Sen. Clinton Meets Afghanistan's Karzai, Visits U.S. Troops

U.S. Sen. Hillary Rodham Clinton ate with U.S. soldiers from New York and Indiana at the main U.S. base in Afghanistan on Sunday before meeting with the top U.S. general in Afghanistan and President Hamid Karzai, officials said.

Clinton, a Democrat from New York who is considering running for president, traveled here with U.S. Sen. Evan Bayh, a Democrat from Indiana, and Rep. John McHugh, a Republican from upstate New York. All three are members of armed services committees.

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On Friday, Clinton said she is hearing "increasingly troubling reports out of Afghanistan" and would be searching for "accurate information about the true state of affairs" militarily and politically on her trip.

The Taliban last year launched a record number of attacks, and some 4,000 people died in insurgency-related violence, Afghanistan's bloodiest year since the Taliban was ousted by a U.S.-led coalition in late 2001.

Some 23,000 U.S. troops are stationed in Afghanistan, about half under the NATO flag and half under control of the U.S.-led coalition. Clinton has said she wants to see more troops in Afghanistan, without saying how many.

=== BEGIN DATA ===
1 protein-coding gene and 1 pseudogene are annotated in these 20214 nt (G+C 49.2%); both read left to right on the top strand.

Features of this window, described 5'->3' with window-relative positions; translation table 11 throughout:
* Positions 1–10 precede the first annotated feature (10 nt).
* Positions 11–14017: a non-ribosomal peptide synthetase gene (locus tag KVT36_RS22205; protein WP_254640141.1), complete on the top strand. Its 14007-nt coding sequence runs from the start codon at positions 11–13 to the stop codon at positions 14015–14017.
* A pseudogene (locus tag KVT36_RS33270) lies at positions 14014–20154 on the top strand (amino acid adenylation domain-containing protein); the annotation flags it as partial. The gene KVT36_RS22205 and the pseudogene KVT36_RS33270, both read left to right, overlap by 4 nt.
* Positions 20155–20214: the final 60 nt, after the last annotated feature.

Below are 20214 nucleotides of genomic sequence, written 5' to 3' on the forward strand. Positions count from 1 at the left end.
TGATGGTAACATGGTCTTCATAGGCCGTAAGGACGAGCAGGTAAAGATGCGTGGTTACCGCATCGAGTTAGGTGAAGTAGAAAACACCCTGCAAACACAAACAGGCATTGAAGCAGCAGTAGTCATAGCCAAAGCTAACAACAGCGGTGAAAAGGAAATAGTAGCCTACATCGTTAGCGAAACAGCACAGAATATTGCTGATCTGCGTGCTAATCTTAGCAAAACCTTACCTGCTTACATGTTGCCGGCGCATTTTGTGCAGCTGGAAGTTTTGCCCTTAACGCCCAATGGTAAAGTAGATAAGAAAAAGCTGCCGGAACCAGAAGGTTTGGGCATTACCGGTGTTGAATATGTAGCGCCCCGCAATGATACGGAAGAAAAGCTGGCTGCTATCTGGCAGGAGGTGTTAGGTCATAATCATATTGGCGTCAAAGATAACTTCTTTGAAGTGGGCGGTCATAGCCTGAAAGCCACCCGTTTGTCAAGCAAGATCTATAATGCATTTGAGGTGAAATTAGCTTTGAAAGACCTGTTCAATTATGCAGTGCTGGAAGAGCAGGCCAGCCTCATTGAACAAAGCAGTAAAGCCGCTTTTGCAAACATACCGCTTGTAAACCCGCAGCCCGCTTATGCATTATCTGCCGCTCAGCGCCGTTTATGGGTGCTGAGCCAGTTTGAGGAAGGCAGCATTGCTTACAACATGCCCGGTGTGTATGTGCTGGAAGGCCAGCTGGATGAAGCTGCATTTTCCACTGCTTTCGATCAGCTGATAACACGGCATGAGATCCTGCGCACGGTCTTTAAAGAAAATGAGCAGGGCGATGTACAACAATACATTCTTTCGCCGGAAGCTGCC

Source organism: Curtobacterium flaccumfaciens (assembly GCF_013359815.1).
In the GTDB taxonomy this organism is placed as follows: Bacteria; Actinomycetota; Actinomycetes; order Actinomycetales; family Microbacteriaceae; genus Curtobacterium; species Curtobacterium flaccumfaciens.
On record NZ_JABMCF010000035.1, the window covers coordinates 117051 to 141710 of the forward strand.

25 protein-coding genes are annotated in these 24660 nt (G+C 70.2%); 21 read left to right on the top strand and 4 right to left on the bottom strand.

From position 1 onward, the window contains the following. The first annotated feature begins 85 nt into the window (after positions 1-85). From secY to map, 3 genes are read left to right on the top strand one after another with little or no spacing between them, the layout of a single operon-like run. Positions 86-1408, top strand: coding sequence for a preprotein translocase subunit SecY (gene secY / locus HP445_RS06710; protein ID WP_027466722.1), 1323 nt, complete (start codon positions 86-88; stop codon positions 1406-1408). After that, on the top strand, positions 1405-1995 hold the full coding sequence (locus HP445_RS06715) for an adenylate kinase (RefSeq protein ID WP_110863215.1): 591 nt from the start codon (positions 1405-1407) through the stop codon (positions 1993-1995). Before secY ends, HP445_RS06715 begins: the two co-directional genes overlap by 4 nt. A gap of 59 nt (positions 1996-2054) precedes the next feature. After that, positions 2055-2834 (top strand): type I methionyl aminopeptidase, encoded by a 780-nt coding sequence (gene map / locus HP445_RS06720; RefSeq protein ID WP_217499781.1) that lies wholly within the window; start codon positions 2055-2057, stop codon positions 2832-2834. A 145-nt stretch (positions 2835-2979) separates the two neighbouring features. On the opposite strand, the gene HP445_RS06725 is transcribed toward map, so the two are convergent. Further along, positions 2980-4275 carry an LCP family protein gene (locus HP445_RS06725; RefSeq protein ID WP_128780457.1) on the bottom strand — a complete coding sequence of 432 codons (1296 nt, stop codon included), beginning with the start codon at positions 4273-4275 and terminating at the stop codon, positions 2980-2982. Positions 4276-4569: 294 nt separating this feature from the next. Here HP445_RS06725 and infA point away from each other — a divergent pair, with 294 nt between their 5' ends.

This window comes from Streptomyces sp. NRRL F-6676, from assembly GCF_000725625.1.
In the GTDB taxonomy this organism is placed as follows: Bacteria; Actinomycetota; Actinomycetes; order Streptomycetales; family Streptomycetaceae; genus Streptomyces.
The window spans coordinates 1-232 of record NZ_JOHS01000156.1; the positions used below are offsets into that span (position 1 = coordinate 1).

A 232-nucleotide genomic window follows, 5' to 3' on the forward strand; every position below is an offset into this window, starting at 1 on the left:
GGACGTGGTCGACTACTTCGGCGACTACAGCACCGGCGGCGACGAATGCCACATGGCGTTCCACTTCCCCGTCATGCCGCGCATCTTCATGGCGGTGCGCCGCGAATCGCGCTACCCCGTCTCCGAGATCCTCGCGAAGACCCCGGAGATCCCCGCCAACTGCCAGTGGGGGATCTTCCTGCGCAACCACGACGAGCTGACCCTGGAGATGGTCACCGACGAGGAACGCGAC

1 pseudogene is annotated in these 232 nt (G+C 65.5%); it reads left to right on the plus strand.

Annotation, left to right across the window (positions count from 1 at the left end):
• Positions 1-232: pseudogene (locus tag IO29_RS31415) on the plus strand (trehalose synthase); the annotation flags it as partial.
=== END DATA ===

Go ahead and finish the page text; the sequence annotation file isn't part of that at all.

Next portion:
Her meetings with U.S. military officials and Karzai were closed, and the senator did not make any statements to the media.

The delegation's trip to Kabul comes a day after a visit to Iraq, where Clinton expressed doubt that Iraq's government would follow through with its promises to secure Baghdad as she met with top Iraqi officials and American commanders there.

South of Kabul, a suicide bomber blew himself up near a convoy of foreign construction workers and Afghan soldiers, wounding one civilian, said Mohammmad Asif, a police official.

Qalat is about 220 miles south of Kabul, and Clinton and her colleagues were far from any danger.